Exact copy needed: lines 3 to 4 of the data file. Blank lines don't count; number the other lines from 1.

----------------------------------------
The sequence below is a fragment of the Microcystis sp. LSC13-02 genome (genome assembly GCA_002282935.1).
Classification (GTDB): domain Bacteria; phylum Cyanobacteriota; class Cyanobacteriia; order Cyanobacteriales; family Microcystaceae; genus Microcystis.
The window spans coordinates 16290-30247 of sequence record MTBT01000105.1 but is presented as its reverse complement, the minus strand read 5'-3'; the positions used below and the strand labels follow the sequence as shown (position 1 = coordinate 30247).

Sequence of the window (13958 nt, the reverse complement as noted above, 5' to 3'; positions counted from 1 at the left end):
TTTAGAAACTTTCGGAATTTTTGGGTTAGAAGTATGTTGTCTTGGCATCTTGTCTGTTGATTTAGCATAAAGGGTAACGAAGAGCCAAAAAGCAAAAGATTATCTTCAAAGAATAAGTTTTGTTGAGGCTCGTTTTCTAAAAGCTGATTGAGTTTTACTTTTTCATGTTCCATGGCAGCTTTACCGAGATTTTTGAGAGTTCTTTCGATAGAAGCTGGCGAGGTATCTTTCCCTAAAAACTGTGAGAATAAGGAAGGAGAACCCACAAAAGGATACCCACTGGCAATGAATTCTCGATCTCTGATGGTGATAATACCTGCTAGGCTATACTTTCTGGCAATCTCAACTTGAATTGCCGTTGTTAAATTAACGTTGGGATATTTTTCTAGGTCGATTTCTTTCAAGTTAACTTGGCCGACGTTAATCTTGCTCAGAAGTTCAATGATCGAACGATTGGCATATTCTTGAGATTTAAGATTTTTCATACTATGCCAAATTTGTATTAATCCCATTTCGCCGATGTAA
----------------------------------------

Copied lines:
The window spans coordinates 16290-30247 of sequence record MTBT01000105.1 but is presented as its reverse complement, the minus strand read 5'-3'; the positions used below and the strand labels follow the sequence as shown (position 1 = coordinate 30247).

Sequence of the window (13958 nt, the reverse complement as noted above, 5' to 3'; positions counted from 1 at the left end):